After white middle-aged Forbes contributor Gene Marks described what he would do "If I Were a Poor Black Kid," the Internet has done a total takedown of the tone-deaf piece, giving Marks a better idea of what the world for actual poor black kids is like. The grammatically incorrect column -- he abandons subjunctive after the headline -- takes readers through all the ways Marks would overcome poverty and racial discrimination. He begins: "If I was a poor black kid I would first and most importantly work to make sure I got the best grades possible. I would make it my No. 1 priority to be able to read sufficiently." The deluded preaching continues for two pages. The Internet via blogs, tweets and comments has chimed in to let Marks know how ridiculous he sounds.
The Web has diagnosed the following problems with Marks's column. He did not actually talk to any poor black kids. It's paternalistic. It doesn't address the real problems poor black kids face. It assumes poor black kids don't work hard as a norm. It contains flawed logic. And lastly Marks is pretty sure of his own gifts. The Atlantic's Ta-Nehisi Coates explains that last part well.
It is comforting to believe that we, through our sheer will, could transcend these bindings -- to believe that if we were slaves, our indomitable courage would have made us Frederick Douglass, if we were slave masters our keen morality would have made us Bobby Carter, that were we poor and black our sense of Protestant industry would be a mighty power sending gang leaders, gang members, hunger, depression and sickle cell into flight. We flatter ourselves, not out of malice, but out of instinct.
Still, we are, in the main, ordinary people living in plush times. We are smart enough to get by, responsible enough to raise a couple of kids, thrifty to sock away for a vacation, and industrious enough to keep the lights on. We like our cars. We love a good cheeseburger. We'd die without air-conditioning. In the great mass of humanity that's ever lived, we are distinguished only by our creature comforts, but on the whole, mediocre.
That mediocrity is oft-exemplified by the claim that though we are unremarkable in this easy world, something about enslavement, degradation and poverty would make us exemplary. We can barely throw a left hook--but surely we would have beaten Mike Tyson
Many of these opinions come from "poor black kids" or people who know and talk to "poor black kids." It's just not as simple as Marks puts it. Here's what it's really like for these kids, from Coates, who describes his father's experience:
Let us not be hypothetical here. I am somewhat acquainted with a poor black kid from West Philly, and have been privileged to grapple with some of the details of his life. When he was six he came home from school and found his entire life out on the sidewalk. Eviction. He says he saw some of his stuff and immediately reversed direction out of utter humiliation. He spent the next couple of weeks living on a truck with his father, his aunt and brother. Everyday they'd search the trash for scrap to take to the yard for money. His father abused everyone in the family. He last saw his father alive when he was 9. At 17, convinced he would die if he stayed in Philly,he dropped out of high school and lied his way into a war.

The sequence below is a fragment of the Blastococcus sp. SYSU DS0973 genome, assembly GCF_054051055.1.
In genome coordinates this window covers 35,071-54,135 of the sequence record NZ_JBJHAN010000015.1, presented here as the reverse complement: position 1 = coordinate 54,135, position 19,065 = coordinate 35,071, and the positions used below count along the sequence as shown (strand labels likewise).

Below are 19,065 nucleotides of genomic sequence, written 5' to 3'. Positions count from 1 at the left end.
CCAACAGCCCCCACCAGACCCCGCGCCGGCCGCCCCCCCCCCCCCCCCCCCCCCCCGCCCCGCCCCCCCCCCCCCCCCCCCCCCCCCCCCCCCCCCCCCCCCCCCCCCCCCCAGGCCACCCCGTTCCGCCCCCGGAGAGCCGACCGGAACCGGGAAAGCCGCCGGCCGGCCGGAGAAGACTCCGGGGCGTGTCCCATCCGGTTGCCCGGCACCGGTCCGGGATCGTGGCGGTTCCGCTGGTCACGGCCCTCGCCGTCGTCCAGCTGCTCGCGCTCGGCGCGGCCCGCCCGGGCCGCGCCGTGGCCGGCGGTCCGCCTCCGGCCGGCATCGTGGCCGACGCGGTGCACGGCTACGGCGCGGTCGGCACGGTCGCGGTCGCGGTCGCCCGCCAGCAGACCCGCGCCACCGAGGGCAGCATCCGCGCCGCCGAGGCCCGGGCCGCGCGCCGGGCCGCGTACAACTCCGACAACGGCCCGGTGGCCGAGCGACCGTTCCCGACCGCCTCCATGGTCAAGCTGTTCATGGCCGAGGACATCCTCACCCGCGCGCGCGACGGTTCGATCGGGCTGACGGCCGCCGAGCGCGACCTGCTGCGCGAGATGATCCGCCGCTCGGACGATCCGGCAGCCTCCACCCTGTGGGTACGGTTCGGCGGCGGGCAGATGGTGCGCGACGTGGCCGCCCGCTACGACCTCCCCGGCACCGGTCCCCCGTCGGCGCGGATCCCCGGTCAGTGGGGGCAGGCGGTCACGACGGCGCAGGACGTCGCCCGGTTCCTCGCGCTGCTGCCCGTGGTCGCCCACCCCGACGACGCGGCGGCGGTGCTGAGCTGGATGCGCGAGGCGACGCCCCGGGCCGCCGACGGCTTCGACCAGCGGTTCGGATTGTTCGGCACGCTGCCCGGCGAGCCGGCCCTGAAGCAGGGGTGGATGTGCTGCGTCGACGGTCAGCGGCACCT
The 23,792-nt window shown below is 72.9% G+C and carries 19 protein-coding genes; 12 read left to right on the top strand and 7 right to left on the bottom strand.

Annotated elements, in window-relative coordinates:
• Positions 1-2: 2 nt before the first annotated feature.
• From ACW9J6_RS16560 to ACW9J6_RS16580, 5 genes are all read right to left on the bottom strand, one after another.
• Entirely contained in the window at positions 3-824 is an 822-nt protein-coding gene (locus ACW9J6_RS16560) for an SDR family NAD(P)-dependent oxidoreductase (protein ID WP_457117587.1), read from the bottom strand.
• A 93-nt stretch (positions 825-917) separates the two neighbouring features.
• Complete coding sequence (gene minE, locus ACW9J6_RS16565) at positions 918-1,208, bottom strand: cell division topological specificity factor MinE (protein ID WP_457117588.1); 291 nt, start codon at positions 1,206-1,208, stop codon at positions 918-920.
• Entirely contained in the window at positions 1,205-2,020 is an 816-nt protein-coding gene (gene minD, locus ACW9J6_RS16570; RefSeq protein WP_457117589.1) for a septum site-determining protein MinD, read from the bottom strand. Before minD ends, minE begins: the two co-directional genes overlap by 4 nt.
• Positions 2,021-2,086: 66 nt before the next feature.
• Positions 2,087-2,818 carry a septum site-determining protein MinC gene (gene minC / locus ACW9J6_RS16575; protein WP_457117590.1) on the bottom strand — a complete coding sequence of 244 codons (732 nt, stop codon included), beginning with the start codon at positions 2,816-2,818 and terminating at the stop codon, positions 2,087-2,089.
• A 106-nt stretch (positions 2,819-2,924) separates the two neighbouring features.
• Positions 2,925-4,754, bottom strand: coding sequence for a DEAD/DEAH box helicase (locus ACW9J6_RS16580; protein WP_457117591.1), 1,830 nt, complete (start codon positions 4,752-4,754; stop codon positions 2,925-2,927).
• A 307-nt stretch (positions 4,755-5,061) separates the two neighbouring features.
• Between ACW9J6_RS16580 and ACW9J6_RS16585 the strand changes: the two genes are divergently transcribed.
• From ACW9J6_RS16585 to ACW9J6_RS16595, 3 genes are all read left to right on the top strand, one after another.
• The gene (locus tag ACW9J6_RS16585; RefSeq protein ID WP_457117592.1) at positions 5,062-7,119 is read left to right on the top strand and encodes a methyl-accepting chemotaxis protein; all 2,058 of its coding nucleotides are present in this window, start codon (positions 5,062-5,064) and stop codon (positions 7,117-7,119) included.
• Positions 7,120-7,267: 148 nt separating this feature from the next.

From Karl Smith on the blog Modeled Behavior about his own experience:
In building this model one thing became glaring clear. The life choice that Mark’s outlines and that is advocated as prudent and reasonable by society is in fact incredibly risky.
I probably can’t convey the view-quakiness of this revelation because its now so entwined with the way I see the world. However, imagine the choice of a poor teenage girl deciding whether or not to have unprotected sex and possibly become pregnant, or to study hard, make good grades and stay in school ...
So, if the girl has unprotected sex she gets right here, right now, the most important and valuable thing in life will happen immediately with PROBABILTY ONE.
And from Kelly Virella at Dominion of New York:
The architects of equality before the law, or equality of opportunity, knew that it would only allow a few special black people to succeed, and shrugged their shoulders about the rest. As the Reverend Horace James, the former Superintendent of Negro Affairs in North Carolina, said in 1865, “Give the colored man equality, not of social condition, but equality before the law, and if he proves himself the superior of the Anglo Saxon, who can hinder it? If he falls below him, who can help it?” (Side note: lynch mobs were the south’s response to the question who can hinder successful black people.)
Even after all the negativity surrounding the entry, Marks might still consider the fete a success. Turns out this Forbes contributor likes to anger the Web. He also penned a blog titled "Steve Jobs Was A Jerk. Good For Him," immediately following the icon's death. His most recent piece of trollery hit Forbes Tuesday morning and now has over 237,000 page views and 42 pages of comments. And hey, things could've been worse. He could've claimed he was a poor black child:
This article is from the archive of our partner The Wire.